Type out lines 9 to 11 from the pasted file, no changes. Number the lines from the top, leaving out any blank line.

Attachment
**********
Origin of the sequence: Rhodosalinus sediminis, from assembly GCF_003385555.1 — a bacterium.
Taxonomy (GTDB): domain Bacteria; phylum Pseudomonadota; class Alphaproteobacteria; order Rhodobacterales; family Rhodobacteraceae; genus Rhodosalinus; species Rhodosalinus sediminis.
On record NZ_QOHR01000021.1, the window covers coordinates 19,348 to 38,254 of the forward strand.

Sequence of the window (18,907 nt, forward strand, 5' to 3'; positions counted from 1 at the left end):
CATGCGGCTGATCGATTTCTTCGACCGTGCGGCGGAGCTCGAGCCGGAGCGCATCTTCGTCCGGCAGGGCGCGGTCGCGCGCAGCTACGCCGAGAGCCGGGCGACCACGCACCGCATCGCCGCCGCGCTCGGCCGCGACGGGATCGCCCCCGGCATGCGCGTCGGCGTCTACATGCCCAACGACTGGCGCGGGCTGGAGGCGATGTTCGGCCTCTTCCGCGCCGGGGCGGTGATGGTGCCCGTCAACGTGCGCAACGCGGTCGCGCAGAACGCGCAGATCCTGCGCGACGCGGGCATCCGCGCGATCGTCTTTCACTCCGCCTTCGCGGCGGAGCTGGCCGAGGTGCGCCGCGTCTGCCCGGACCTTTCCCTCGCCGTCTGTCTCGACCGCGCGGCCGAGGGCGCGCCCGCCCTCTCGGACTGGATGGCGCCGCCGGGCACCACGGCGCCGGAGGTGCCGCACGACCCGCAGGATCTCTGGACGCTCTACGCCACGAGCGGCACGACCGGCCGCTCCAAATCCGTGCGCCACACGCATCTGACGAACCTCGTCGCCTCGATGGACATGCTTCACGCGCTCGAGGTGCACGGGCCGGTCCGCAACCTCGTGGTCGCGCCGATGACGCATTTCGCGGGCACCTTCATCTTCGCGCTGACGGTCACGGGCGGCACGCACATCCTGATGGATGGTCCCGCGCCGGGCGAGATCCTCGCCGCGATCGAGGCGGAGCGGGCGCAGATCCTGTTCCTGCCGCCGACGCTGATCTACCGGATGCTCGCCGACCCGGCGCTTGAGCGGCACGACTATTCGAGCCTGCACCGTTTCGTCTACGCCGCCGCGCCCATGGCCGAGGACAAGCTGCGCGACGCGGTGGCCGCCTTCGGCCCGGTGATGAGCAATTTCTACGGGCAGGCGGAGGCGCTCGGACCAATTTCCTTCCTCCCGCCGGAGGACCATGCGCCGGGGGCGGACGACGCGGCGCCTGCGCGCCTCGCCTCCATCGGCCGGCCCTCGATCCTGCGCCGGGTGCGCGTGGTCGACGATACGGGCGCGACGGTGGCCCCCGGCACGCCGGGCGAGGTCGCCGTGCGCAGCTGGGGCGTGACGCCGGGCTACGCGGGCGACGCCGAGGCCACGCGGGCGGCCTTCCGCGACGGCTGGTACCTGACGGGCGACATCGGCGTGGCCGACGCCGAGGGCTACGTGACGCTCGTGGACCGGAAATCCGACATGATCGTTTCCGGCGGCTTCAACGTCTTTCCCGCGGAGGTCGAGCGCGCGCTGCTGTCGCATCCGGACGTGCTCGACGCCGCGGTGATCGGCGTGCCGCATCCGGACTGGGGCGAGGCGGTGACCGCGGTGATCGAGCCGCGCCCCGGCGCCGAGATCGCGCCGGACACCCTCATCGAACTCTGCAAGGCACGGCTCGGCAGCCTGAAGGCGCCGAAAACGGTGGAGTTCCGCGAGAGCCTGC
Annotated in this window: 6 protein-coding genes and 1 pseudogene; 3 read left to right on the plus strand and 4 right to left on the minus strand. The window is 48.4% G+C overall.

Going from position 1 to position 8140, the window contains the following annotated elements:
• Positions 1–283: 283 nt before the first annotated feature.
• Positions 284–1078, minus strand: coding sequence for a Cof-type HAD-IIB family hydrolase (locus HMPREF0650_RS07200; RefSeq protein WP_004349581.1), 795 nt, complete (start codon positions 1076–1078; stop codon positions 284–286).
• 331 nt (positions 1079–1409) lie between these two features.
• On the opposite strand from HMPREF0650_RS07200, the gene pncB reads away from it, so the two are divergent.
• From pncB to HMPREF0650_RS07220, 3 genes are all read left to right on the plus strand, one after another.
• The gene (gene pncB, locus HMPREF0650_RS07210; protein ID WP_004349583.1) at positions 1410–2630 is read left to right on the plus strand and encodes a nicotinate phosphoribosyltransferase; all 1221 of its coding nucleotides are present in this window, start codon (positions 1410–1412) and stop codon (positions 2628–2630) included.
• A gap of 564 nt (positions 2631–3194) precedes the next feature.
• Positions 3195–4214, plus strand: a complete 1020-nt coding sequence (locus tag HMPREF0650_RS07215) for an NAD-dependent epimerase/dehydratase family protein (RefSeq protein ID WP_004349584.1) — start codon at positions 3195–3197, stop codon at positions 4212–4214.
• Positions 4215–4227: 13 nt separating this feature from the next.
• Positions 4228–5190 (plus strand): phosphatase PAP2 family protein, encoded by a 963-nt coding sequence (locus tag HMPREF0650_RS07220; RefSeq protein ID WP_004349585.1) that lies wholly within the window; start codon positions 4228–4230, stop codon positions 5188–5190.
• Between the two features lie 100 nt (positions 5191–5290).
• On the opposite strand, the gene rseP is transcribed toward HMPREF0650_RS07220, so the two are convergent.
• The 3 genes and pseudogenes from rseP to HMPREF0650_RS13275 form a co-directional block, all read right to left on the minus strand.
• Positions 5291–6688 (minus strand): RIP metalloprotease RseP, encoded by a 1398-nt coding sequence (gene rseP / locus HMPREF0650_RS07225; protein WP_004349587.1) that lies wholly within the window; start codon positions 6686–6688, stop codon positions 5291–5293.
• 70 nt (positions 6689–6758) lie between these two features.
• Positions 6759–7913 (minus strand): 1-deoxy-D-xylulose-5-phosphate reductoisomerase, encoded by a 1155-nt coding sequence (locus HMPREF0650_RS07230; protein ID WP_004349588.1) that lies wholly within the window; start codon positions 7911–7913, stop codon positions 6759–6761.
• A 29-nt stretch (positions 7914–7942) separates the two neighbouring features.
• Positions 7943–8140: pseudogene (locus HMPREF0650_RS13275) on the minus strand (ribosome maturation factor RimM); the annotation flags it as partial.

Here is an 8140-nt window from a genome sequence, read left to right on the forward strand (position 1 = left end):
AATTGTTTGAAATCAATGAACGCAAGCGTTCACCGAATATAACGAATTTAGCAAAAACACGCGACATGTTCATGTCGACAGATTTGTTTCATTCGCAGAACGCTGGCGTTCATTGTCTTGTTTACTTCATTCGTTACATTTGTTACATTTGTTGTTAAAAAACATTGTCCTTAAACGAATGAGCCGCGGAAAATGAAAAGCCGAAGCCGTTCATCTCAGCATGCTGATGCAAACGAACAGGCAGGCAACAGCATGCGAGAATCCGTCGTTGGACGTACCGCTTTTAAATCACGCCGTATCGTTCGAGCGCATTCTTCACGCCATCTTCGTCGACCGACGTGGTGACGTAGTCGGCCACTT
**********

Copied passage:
• Positions 284–1078, minus strand: coding sequence for a Cof-type HAD-IIB family hydrolase (locus HMPREF0650_RS07200; RefSeq protein WP_004349581.1), 795 nt, complete (start codon positions 1076–1078; stop codon positions 284–286).
• 331 nt (positions 1079–1409) lie between these two features.
• On the opposite strand from HMPREF0650_RS07200, the gene pncB reads away from it, so the two are divergent.